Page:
Blackburn Saying See Ya?

See Tickets non-executive chairman Nick Blackburn is believed to have arranged to step down from his role and leave the UK company he’s headed for 10 years.

It wasn’t possible to get confirmation from Blackburn at press time but sources close to the situation say he doesn’t agree with the way the company’s Dutch management runs the UK operation.

They say he’s become disillusioned with the way the company has progressed since changing hands twice within a year and is looking for a new challenge.

See Tickets was sold to Joop van den Ende’s Dutch-based Stage Entertainment in January 2008. Ten months later Stage picked up about £250 million by selling 60 percent of the business to ING Group, the Dutch investment and financial services company.

ING, which is reckoned to be the ninth-largest company in the world, continued the consolidation by gathering all the UK and European sections of See Tickets under one umbrella and putting its European chief exec, Bart van Schriek, in charge of it.

The new company immediately became the second-biggest ticket supplier in mainland Europe, with revenues of about euro 400 million in 2009. Market leader CTS Eventim turned over about 30 percent more.

See Tickets previously belonged to Andrew Lloyd Webber’s Really Useful Group, which formed the company in 2002 by buying the Nottingham-based Way Ahead ticket agency for £13 million and combining it with its own Really Useful Tickets.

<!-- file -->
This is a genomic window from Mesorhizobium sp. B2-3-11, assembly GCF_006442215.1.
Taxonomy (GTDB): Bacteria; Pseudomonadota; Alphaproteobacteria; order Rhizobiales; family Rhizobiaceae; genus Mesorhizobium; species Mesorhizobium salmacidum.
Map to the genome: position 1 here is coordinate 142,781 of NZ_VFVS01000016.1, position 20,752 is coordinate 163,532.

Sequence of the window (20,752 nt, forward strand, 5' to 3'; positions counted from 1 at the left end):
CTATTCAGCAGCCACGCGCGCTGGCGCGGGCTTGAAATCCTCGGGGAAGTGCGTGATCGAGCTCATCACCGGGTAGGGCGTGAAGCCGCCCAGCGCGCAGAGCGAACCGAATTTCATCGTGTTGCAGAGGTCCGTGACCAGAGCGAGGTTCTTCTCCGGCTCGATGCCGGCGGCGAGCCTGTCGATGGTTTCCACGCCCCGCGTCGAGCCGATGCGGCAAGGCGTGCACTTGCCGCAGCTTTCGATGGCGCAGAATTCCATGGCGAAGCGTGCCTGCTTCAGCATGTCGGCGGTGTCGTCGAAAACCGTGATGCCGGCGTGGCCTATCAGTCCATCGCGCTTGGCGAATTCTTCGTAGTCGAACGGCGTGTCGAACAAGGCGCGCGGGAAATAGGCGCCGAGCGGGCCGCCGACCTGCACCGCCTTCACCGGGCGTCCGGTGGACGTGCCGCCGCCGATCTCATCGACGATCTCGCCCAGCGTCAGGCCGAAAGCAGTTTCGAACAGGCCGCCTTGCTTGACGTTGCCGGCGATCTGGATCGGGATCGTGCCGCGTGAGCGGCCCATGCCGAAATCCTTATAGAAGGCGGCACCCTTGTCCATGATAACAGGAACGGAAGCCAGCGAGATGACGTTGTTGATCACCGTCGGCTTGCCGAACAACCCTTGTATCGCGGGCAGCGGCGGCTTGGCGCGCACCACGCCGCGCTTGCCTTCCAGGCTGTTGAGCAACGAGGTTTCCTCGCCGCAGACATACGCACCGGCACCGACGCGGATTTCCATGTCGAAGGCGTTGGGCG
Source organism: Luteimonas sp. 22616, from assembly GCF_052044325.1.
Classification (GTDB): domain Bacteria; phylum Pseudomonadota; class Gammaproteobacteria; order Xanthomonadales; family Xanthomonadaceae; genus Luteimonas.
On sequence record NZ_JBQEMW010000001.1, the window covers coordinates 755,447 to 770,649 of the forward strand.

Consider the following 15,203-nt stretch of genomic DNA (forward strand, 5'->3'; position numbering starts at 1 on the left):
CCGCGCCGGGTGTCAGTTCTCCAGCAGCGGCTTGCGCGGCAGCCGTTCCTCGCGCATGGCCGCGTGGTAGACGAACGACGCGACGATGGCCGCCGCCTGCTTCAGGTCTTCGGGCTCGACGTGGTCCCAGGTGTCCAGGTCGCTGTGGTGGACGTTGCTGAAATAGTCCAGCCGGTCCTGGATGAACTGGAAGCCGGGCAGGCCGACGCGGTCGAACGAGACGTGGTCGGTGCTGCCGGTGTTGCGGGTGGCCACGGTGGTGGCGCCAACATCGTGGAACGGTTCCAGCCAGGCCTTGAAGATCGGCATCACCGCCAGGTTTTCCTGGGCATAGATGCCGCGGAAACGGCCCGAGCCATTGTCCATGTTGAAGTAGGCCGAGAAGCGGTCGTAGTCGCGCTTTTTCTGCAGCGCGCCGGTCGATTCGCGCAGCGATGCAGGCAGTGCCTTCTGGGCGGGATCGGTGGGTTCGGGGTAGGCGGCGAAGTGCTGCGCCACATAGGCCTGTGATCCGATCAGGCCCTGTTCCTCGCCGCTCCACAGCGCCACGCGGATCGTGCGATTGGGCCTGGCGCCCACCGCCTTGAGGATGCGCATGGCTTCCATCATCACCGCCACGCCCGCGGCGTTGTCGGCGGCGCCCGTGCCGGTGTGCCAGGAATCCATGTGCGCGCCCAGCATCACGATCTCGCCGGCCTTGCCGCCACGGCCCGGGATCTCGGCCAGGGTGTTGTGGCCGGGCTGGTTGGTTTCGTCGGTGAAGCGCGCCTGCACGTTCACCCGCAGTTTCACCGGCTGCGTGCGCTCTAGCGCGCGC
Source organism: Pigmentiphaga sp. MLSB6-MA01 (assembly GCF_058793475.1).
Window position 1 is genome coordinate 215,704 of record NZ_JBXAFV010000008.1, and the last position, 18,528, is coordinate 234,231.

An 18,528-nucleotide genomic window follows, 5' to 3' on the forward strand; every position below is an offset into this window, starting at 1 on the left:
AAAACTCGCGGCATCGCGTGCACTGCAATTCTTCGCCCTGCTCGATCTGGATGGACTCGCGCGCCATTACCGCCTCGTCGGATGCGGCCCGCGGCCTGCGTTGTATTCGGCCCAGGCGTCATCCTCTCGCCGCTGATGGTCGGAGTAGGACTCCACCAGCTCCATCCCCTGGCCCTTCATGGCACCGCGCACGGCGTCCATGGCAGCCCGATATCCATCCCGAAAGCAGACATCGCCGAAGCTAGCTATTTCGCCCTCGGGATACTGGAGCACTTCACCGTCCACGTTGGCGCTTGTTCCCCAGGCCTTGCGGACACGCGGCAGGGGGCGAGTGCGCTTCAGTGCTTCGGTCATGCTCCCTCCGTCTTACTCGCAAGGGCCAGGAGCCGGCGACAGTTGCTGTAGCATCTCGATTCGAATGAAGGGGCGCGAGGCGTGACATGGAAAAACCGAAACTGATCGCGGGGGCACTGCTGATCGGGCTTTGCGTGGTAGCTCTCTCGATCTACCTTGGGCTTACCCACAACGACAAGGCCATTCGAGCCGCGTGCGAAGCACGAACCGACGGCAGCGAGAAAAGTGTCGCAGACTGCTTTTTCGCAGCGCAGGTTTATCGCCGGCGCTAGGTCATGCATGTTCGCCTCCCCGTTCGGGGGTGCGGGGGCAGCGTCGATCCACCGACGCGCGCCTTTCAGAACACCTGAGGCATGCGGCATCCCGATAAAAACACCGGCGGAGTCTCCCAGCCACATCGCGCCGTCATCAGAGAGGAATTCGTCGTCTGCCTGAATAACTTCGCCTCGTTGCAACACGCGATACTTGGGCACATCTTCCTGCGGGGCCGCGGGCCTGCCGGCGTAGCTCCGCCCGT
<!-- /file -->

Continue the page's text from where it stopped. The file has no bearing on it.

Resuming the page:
Blackburn joined the Really Useful Group a year earlier and was put in charge of the new operation.

He previously spent 13 years as sales and marketing director for Ticketmaster. In 2004 he may have irked his former employer by telling The Independent that Ticketmaster is “a brand people have to use rather than one they want to use. …We want See to be a brand people want to use.”

During his time at See Tickets, Blackburn has become a well-respected industry spokesman and is frequently asked to sit on conference panels at such gatherings as ILMC and the Live UK Summit.

He represented the ticketing business in discussions with the government when former culture minister Tessa Jowell was looking at outlawing the secondary market. He remains a fierce and outspoken opponent of ticket touts.

He once suggested the authorised ticket agencies took some action of their own and told BBC Radio Five that most touts have the technology to track down scalpers and cancel their online ticket sales.